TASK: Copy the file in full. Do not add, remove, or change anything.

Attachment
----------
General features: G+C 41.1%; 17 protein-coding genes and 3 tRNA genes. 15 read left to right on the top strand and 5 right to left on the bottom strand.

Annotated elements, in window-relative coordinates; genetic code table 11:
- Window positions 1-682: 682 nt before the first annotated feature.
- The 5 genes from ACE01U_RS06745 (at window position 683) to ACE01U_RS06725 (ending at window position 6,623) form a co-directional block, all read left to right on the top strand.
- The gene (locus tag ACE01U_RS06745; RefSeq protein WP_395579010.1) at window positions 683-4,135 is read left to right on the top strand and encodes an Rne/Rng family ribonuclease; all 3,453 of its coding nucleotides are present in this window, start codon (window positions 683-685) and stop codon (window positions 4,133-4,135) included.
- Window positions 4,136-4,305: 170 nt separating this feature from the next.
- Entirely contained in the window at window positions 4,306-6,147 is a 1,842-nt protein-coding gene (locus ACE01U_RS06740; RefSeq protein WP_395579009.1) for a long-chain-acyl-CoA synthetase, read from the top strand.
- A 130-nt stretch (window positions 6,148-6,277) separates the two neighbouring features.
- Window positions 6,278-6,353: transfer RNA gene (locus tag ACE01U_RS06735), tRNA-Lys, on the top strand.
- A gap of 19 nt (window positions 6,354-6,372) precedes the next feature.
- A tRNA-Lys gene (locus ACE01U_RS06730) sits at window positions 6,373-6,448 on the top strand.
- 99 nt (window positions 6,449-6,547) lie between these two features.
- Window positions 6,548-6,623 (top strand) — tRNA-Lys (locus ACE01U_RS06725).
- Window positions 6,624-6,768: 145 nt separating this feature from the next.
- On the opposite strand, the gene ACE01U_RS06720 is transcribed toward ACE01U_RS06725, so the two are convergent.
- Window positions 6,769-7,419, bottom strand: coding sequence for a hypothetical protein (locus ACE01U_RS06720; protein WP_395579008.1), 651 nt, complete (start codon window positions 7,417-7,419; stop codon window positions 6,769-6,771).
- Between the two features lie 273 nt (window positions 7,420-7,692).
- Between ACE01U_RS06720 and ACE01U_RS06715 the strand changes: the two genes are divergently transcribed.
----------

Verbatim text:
General features: G+C 41.1%; 17 protein-coding genes and 3 tRNA genes. 15 read left to right on the top strand and 5 right to left on the bottom strand.

Annotated elements, in window-relative coordinates; genetic code table 11:
- Window positions 1-682: 682 nt before the first annotated feature.
- The 5 genes from ACE01U_RS06745 (at window position 683) to ACE01U_RS06725 (ending at window position 6,623) form a co-directional block, all read left to right on the top strand.
- The gene (locus tag ACE01U_RS06745; RefSeq protein WP_395579010.1) at window positions 683-4,135 is read left to right on the top strand and encodes an Rne/Rng family ribonuclease; all 3,453 of its coding nucleotides are present in this window, start codon (window positions 683-685) and stop codon (window positions 4,133-4,135) included.
- Window positions 4,136-4,305: 170 nt separating this feature from the next.
- Entirely contained in the window at window positions 4,306-6,147 is a 1,842-nt protein-coding gene (locus ACE01U_RS06740; RefSeq protein WP_395579009.1) for a long-chain-acyl-CoA synthetase, read from the top strand.
- A 130-nt stretch (window positions 6,148-6,277) separates the two neighbouring features.
- Window positions 6,278-6,353: transfer RNA gene (locus tag ACE01U_RS06735), tRNA-Lys, on the top strand.
- A gap of 19 nt (window positions 6,354-6,372) precedes the next feature.
- A tRNA-Lys gene (locus ACE01U_RS06730) sits at window positions 6,373-6,448 on the top strand.
- 99 nt (window positions 6,449-6,547) lie between these two features.
- Window positions 6,548-6,623 (top strand) — tRNA-Lys (locus ACE01U_RS06725).
- Window positions 6,624-6,768: 145 nt separating this feature from the next.
- On the opposite strand, the gene ACE01U_RS06720 is transcribed toward ACE01U_RS06725, so the two are convergent.
- Window positions 6,769-7,419, bottom strand: coding sequence for a hypothetical protein (locus ACE01U_RS06720; protein WP_395579008.1), 651 nt, complete (start codon window positions 7,417-7,419; stop codon window positions 6,769-6,771).
- Between the two features lie 273 nt (window positions 7,420-7,692).
- Between ACE01U_RS06720 and ACE01U_RS06715 the strand changes: the two genes are divergently transcribed.